UK approves new partnership with Ashland-based health system

Natalie Parks

In a special meeting of the university’s Board of Trustees, executive committee members approved a private partnership with King’s Daughter Health Systems in Ashland, Kentucky.

The partnership is a “significant deal” covering $500 million in revenue, 3,500 employees and more than 150 physicians, said Mark Newman, executive vice president of health affairs for UK Healthcare.

“I want to emphasize that this is a deal with two strong partners. Even with COVID-19, King’s Daughters is looking stronger and more resilient than when we began our discussions almost a year ago,” Newman said. “We are not coming into this as a white knight, we are coming to work together to keep them strong and to secure our future.”

According to UK administrators, the deal consists of a management agreement where UKHC through its corporation Beyond Blue will be responsible for maintaining facilities.

The year-long planning for this venture project included a financial review, facilities inspection, cybersecurity quality and more than 60 people looking into supply chain risk management.

“This venture envisions King’s Daughters and UK to come together to form a new, not-for profit-corporation to operate and grow King’s Daughters operations and market presence in their tri-state area through a management agreement,” Newman said. “UK Healthcare will be held accountable for driving high quality care and strong financial results in this agreement.”

UK Healthcare sees the partnership as a way to expand into neighboring states and enable subspecialty work, such as solid organ transplantation and bone marrow transplantation, in Lexington.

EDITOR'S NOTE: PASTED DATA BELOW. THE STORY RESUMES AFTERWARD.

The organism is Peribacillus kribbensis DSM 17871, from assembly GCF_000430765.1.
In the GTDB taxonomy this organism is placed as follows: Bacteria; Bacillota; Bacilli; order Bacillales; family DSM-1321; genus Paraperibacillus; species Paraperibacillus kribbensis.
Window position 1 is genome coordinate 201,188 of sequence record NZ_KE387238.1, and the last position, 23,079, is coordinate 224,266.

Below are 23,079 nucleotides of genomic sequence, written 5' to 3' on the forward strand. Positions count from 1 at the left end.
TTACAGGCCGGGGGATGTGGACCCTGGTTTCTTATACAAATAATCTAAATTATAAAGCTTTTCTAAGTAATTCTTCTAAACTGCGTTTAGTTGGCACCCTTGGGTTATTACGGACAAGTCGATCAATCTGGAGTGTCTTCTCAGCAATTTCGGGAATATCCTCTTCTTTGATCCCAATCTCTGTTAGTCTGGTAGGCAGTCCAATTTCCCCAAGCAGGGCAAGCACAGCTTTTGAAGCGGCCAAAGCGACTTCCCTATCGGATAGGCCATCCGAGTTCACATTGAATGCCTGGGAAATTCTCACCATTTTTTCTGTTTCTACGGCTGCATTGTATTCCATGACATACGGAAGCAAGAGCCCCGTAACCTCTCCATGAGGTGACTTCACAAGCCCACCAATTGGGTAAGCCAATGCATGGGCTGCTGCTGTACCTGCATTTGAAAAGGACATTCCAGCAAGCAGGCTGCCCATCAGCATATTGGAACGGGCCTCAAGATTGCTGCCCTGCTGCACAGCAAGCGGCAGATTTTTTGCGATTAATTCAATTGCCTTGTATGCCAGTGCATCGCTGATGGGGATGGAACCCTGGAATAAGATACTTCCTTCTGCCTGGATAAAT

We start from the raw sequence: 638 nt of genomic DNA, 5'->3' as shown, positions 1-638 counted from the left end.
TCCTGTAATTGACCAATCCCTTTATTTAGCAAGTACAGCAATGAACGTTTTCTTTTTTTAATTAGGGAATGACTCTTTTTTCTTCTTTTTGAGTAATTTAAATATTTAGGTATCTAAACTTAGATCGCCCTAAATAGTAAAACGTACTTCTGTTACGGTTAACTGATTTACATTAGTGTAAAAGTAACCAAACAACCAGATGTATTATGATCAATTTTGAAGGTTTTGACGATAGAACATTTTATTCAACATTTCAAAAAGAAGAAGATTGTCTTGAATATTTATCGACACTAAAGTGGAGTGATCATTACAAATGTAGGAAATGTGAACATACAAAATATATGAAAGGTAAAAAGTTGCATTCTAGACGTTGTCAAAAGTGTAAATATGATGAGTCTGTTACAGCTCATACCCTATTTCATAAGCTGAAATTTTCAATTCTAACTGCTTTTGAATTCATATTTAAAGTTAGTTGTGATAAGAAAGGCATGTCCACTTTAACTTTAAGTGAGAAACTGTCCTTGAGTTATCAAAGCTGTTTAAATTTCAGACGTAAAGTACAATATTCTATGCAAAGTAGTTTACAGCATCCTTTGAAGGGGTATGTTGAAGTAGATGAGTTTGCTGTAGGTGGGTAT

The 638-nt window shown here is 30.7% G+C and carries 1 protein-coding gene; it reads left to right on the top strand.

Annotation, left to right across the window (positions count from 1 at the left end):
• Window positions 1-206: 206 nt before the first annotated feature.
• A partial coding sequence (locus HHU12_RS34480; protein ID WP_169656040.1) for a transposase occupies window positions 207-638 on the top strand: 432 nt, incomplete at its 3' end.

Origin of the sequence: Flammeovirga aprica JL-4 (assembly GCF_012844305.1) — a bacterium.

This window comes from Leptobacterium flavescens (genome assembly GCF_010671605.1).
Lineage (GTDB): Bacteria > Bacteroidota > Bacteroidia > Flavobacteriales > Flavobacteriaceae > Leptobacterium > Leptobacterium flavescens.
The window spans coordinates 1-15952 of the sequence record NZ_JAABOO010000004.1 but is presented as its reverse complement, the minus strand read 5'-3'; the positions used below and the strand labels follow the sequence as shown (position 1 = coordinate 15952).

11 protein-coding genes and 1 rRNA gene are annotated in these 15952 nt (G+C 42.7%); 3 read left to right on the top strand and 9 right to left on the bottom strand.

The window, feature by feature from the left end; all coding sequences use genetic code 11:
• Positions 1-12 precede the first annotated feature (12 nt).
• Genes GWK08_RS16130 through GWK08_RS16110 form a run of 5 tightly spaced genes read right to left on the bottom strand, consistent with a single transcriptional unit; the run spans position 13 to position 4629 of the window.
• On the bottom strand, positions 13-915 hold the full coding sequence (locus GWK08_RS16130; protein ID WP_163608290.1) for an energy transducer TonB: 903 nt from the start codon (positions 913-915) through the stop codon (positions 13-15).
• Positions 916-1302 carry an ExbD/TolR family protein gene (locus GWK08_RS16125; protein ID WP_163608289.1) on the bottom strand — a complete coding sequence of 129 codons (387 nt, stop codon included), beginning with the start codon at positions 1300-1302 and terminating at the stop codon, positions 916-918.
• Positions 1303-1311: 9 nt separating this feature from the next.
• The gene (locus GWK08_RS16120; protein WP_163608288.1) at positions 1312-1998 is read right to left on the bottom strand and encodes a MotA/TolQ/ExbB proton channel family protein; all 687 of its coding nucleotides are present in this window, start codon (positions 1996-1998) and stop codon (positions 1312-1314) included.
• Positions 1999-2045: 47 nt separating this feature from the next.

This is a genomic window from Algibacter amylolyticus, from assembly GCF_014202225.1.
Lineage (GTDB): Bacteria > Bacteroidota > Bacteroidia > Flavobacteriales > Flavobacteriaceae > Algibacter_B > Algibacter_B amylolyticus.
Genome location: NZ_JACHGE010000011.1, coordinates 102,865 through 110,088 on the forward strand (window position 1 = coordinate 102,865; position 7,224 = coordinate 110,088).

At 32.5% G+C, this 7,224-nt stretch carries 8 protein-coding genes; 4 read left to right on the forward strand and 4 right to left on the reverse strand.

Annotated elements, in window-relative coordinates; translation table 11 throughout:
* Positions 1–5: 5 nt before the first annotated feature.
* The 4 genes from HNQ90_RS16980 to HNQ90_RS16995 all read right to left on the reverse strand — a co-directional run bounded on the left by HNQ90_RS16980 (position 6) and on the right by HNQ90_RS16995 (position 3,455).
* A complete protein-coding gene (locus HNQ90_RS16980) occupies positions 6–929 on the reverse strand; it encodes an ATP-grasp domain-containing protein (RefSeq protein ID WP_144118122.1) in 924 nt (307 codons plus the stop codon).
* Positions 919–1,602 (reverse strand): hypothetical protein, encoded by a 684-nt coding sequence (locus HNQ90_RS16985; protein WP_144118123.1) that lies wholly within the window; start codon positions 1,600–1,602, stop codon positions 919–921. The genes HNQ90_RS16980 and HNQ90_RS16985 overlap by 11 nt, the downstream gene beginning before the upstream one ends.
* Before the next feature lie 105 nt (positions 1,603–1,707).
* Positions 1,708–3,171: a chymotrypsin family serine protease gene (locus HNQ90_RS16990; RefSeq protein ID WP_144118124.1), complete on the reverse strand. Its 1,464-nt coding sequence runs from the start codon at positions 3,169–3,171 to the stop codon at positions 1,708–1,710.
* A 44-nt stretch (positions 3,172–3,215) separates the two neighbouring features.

“We see a tremendous opportunity in Ohio and West Virginia to continue to advance and provide care to people who need it from the standpoint of our missions in education and research,” Newman said. “We also see opportunities for growth and for our trainees in this partnership. There are amazing community experiences to be had in collaboration with Kings Daughters position and their leadership team.”

Kristie Whitlach, CEO of King’s Daughters, began working with UK a year ago after seeing an opportunity with the closure of Our Lady of Bellefonte hospital.

“She wanted to go to hardware with a proposal on how to partner to generate new dollars for both parties facing declining margins, but more importantly, the closure of your competition. Usually that’s good. In this case Kristie was smart enough to know that to protect access to care, she would need to employ, many of the Our Lady of Bellefonte physicians and their clinics,” Newman said.

Whitlach said she is excited to partner with UK.

“I think it’ll be a great thing, not only for people who need health care because they’re ill, but to really work together to improve the healthcare and region and the health of our citizens,” Whitlach said in a Friday morning press conference.

Bill Thro, general counsel for UK, explained that the partnership how the partnership will operate legally.

UK’s existing affiliated corporation, Beyond Blue, will oversee facility and quality metrics.

The deal will create a joint company where one member is Beyond Blue and the other is King’s Daughters parent corporation.

“These two entities will come together in a new limited liability corporation called Royal Blue Health, which will contain all of the assets of King’s Daughters as well as intangibles that the university is is contributing. This new entity will be a partnership.”

As a private, not-for-profit partnership, the university will not have sovereign immunity for Royal Blue Health. It will not be a constitutional actor and will not be subject to the Open Meetings Act or the open Records Act, according to Thro.

Administrators expect operational details to be announced in early April.

Newman said the partnership is another way to ensure UK’s “essentiality” to the Commonwealth.

“We have a lot of challenges in the tri-state with COVID that the pandemic has made it even more challenging, and UK has been a great partner throughout this handling of the public health emergency,” Whitlach said. “I think we have a lot of opportunities, a lot of issues, economically, social determinants of care, healthcare that we can work on together.”

The proposal for the joint venture was passed by UK’s Board of Trustees with no objection or discussion. 

The executive committee is authorized, in times between board meetings, to act on behalf of the entire board.